Among the Late Bronze materials from the University Museum’s excavation of biblical Beth Shan, 12 miles south of Lake Galilee, there are a number of stone knobs of varying sizes and shapes. Some are of marble; some of Egyptian alabaster, or calcite; some are of the local Beth Shan alabaster, or gypsum.
Last year when I began work on the publication of the Late Bronze Age at Beth Shan, I wondered what could ever be done with the knobs, of which there were registered about twenty. Most of those that had been kept had come to Philadelphia; apparently no one thought them worth retaining for Jerusalem. They are, in fact, the sort of residual material which occurs in every excavation. It should be published and, if possible, interpreted, but unimpressive objects of unknown use are all too easy to disregard. Yet things of this description can often, as in this case, produce information all out of proportion to their unassuming appearance. What, what, what were they?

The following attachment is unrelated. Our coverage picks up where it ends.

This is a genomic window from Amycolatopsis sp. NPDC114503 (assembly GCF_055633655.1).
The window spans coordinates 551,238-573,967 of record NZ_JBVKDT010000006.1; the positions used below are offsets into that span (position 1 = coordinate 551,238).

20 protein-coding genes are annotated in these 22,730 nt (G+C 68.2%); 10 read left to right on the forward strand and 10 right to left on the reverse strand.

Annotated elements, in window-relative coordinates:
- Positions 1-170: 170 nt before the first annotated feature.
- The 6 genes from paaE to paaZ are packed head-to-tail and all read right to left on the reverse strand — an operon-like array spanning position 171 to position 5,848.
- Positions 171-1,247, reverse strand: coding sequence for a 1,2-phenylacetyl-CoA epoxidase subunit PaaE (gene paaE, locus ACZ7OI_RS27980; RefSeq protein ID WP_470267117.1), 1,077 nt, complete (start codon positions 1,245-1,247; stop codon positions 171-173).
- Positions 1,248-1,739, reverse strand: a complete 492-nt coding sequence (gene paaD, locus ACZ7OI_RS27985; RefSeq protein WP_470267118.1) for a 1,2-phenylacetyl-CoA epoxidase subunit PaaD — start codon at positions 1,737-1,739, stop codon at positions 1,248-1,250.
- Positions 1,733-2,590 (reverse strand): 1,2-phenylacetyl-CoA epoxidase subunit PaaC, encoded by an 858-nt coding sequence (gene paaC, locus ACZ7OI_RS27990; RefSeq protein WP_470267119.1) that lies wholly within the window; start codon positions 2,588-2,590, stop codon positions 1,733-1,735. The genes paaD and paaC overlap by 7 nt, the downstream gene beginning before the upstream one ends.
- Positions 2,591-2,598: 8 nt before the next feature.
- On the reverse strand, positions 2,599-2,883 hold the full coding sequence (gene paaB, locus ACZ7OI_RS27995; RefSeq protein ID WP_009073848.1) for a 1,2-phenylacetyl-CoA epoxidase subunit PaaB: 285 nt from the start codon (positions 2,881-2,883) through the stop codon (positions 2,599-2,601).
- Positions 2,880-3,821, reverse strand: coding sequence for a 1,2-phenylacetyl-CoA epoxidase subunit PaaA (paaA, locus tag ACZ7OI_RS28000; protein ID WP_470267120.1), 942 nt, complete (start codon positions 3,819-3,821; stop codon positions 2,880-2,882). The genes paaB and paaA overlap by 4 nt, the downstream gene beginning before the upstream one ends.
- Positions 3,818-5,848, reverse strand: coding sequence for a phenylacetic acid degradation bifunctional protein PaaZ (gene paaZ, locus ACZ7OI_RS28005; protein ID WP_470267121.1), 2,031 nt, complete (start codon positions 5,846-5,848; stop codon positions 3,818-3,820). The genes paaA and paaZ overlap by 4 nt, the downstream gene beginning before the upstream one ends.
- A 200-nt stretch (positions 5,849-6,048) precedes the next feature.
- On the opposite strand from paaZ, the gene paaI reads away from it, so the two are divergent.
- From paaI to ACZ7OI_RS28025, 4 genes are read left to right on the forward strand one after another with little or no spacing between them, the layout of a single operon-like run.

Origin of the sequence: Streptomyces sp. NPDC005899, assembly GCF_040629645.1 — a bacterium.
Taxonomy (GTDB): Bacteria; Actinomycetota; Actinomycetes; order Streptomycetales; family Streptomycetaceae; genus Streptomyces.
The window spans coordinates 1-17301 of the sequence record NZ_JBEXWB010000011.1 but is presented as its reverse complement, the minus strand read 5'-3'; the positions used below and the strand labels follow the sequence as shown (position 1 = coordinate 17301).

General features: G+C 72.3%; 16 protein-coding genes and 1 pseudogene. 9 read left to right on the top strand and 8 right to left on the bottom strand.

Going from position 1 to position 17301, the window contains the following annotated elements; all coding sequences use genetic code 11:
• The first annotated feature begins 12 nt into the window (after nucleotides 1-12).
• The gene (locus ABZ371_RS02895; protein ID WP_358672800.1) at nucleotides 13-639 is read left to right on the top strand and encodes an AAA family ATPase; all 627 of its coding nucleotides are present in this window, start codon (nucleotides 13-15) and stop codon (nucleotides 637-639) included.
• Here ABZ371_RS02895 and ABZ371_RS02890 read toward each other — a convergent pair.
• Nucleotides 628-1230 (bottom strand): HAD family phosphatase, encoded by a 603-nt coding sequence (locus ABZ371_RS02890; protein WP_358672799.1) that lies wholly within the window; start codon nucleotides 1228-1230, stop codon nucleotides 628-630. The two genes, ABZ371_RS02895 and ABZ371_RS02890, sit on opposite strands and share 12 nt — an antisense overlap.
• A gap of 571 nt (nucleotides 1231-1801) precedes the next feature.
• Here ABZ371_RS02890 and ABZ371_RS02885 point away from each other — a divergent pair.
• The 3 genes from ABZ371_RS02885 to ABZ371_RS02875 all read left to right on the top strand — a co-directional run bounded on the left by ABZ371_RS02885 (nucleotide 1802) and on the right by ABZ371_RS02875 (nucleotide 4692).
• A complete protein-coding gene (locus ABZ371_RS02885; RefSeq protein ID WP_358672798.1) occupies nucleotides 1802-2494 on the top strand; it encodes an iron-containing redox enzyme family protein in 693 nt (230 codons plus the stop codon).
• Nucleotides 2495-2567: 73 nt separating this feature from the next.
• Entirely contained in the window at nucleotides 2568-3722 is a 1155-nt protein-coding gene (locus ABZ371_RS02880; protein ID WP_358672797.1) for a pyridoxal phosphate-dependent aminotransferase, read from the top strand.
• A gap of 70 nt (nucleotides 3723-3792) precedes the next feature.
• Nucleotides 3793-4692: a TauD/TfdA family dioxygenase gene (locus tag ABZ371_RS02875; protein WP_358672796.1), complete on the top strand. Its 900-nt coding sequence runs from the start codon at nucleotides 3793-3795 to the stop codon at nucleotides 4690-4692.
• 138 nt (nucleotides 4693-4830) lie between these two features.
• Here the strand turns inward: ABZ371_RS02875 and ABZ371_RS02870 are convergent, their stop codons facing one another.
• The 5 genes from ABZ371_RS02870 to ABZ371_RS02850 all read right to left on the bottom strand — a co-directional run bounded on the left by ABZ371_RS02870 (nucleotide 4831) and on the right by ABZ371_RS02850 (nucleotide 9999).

We know that Beth Shan, in northern Palestine, was at this time one of the great strongholds from which Egypt’s Syro-Palestinian province was administered. During the reign of Ramesses III, just into the Iron Age and at most 200 years later than the earliest of the knobs, the Beth Shan garrison was commanded by one Ramesses Weser-kepesh, “Commander of Troops of the Lord of the Two Lands, Great Steward and Overseer of Foreign Countries and Fan-Bearer on the Right of the King,” obviously a very high official. On this basis alone, Beth Shan must have been a very important frontier post. In Early Iron Age level VI, a very impressive house of the type current in XIXth and XXth dynasty Egypt had been constructed by this official; in fact, it is inscriptions from its doorjambs that provide our information about him and much of the Egyptian activity in Palestine at this time.
Just before this, in the final stages of the Late Bronze Age, the city figures as the site of a dramatic Egyptian putdown of the Canaanites when Seti I, or one of his generals, on the 10th day of the 3rd month of the 1st summer of Seti’s reign (c. 1320 B.C.) led the army of Re (Many Braves) to Beth Shan to deal with the “wretched enemy” of Hamath and Pella, two other Palestinian towns which were trying to “liberate” Beth Shan from the Egyptians.